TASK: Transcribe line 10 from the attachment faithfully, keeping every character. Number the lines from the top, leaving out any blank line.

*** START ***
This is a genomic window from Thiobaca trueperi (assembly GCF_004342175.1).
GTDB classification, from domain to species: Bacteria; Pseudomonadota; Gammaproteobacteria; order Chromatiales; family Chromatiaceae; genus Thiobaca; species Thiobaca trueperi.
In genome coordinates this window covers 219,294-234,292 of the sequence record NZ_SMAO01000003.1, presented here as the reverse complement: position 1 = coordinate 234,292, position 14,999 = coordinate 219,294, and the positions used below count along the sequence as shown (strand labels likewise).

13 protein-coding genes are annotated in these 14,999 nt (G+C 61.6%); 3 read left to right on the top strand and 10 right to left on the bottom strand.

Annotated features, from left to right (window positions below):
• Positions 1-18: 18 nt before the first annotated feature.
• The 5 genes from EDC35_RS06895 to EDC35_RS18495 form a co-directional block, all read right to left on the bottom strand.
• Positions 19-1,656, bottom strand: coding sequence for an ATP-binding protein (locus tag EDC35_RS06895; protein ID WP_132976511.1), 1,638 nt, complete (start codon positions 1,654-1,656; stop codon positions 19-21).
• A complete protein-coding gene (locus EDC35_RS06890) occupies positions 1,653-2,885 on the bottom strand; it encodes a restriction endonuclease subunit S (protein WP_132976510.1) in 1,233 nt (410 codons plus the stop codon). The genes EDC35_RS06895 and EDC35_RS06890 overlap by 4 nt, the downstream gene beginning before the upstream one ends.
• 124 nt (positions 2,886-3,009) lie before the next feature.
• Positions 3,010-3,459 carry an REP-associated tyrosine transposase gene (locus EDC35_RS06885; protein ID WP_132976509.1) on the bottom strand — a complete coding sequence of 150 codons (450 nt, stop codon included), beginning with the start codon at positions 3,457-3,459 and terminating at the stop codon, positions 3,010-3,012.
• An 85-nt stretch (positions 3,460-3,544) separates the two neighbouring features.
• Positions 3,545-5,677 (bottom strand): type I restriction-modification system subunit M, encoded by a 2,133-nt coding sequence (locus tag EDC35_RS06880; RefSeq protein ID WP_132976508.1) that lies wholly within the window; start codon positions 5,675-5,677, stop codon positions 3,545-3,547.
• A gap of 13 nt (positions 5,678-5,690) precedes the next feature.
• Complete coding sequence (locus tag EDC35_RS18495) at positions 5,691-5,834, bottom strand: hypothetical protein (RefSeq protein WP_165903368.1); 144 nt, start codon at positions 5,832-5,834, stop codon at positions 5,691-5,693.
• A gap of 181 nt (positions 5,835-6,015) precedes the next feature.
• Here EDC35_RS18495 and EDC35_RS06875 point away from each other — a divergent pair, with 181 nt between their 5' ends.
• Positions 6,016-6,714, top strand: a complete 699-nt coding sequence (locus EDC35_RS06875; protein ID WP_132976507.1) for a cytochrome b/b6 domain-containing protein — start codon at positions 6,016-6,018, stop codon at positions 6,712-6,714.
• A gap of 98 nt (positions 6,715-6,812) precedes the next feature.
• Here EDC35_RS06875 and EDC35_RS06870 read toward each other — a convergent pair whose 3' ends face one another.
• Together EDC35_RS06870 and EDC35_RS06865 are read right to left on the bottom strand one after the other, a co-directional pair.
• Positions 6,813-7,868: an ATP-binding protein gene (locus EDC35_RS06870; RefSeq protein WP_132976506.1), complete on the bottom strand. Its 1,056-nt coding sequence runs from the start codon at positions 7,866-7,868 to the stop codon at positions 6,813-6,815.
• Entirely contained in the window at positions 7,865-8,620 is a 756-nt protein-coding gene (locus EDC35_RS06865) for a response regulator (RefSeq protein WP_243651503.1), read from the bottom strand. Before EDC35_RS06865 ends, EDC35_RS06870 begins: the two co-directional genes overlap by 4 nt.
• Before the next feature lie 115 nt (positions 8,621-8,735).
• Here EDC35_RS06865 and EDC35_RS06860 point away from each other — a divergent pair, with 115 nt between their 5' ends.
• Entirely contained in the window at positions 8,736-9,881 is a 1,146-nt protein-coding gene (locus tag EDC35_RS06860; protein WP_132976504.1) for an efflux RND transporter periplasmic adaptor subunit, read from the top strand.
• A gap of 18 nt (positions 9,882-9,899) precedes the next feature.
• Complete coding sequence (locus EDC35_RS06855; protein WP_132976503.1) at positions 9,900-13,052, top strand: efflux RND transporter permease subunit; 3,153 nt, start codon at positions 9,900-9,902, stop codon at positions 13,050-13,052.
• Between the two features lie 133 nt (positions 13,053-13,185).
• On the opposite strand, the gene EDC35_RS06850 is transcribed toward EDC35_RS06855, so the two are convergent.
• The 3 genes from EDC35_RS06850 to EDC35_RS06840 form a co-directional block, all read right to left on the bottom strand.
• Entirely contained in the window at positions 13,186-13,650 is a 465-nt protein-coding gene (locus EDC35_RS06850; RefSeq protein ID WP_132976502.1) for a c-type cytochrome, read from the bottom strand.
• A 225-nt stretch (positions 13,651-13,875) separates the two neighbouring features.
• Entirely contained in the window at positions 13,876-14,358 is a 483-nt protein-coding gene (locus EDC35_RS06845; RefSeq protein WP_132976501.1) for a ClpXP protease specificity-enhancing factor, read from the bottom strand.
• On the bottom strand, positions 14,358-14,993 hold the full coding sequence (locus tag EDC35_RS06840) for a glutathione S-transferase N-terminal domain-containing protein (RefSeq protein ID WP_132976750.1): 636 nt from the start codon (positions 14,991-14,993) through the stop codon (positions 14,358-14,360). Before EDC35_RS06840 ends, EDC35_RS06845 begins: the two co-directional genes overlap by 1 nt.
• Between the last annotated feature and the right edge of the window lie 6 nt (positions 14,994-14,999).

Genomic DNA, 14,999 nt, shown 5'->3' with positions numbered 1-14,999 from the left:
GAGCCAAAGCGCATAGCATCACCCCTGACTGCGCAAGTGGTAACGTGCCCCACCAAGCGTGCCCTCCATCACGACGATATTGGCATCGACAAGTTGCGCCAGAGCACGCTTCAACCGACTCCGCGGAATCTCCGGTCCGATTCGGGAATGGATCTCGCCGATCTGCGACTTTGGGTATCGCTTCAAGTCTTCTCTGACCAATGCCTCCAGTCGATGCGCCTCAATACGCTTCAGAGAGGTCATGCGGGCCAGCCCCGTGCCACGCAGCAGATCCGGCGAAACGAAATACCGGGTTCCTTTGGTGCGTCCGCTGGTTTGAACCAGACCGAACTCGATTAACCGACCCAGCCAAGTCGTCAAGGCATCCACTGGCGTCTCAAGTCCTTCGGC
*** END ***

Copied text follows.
• 124 nt (positions 2,886-3,009) lie before the next feature.